Fr. Christopher Hartly came to our attention through the documentary called the Price of Sugar - a documentary readily available on YouTube that details the abuses of the Haitian Refugees in the Dominican Republic by the Sugar Plantation Owners.

Fr. Hartly came and spoke at St. Michael's School 5 years ago. He had to leave the Dominican Republic because of Death Threats. He is now working in the community of Gode in Ethopia - in a mission there. He sends updates regularly - I am on his email list. 

This letter came in at the beginning of Lent:

When Even the Camels Die of Thirst

Dear Friends of the Mission,

For the last year and a half, not a drop of rain has fallen in Gode and the Somali region of Ethiopia.
Here everything is dying.
It is dramatic to see people arrive at the rickety hospital of Gode, by any means of transport, including carts driven by donkeys, carrying squalid and dying patients.
People arrive with their last breath and sometimes they die within in a few minutes, in the hands of helpless doctors because of the magnitude of the tragedy.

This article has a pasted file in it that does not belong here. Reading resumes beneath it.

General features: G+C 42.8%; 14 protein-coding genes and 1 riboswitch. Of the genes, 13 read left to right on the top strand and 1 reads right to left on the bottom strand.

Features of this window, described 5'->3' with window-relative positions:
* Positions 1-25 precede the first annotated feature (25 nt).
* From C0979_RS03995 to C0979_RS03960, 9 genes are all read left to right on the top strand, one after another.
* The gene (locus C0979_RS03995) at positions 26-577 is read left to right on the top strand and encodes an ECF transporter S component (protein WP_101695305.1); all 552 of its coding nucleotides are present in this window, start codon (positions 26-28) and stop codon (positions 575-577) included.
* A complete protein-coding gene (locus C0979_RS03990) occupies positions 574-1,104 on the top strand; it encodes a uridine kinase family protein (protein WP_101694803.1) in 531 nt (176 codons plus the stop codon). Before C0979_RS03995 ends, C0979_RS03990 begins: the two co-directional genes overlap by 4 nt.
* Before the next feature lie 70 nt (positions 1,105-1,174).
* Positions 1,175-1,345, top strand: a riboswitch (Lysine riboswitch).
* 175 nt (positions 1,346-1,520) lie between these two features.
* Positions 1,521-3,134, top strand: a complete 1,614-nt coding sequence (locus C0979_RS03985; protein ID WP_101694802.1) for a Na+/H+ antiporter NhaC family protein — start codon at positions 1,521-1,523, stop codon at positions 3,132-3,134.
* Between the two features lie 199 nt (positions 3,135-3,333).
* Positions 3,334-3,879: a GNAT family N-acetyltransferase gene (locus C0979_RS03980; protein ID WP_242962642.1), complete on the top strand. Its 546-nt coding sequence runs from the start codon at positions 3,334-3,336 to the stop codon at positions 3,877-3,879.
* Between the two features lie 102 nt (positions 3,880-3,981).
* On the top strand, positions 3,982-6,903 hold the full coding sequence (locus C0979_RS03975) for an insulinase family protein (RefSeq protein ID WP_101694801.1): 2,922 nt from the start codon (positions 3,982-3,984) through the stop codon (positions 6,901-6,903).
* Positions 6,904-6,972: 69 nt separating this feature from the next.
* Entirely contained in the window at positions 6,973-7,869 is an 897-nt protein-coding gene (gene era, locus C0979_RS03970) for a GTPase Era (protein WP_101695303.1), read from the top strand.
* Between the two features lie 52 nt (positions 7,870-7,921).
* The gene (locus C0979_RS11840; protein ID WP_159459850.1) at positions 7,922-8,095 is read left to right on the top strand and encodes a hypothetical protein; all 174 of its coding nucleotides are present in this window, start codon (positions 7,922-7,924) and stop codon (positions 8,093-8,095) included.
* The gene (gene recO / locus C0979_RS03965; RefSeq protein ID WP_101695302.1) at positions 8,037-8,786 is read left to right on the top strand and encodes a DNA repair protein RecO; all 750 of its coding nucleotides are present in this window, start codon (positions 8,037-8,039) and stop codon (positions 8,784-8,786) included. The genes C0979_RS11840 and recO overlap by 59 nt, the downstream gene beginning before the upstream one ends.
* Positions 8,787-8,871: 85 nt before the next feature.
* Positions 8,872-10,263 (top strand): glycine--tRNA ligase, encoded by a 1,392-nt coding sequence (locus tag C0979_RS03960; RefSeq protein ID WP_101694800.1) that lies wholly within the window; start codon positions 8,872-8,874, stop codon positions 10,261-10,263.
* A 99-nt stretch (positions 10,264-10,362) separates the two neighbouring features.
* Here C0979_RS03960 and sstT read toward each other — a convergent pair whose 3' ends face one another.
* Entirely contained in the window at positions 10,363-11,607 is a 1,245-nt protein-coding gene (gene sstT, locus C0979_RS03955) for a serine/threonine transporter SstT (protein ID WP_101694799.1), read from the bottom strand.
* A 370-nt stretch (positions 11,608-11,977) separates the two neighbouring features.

It is so sad and heartbreaking to see the fields devastated by the drought. Here nothing grows, neither corn, nor soybeans, no cereals, here everything is swept away by gusts of wind in giant clouds of dust that soil and clothes it in coats of gray. 
Every morning when I leave the house, before dawn, to celebrate the Holy Eucharist, I see the dead cattle on the roadside… cows, goats, sheep ... The stench is dreadful and the spectacle so terribly sad. 
At this time, all that Gode breathes is death and desolation.
For a few months now, we have had a young English doctor working with us. He spends mornings and afternoons at the public hospital. Thanks to him we are receiving firsthand information on the magnitude of the drama that these people are experiencing.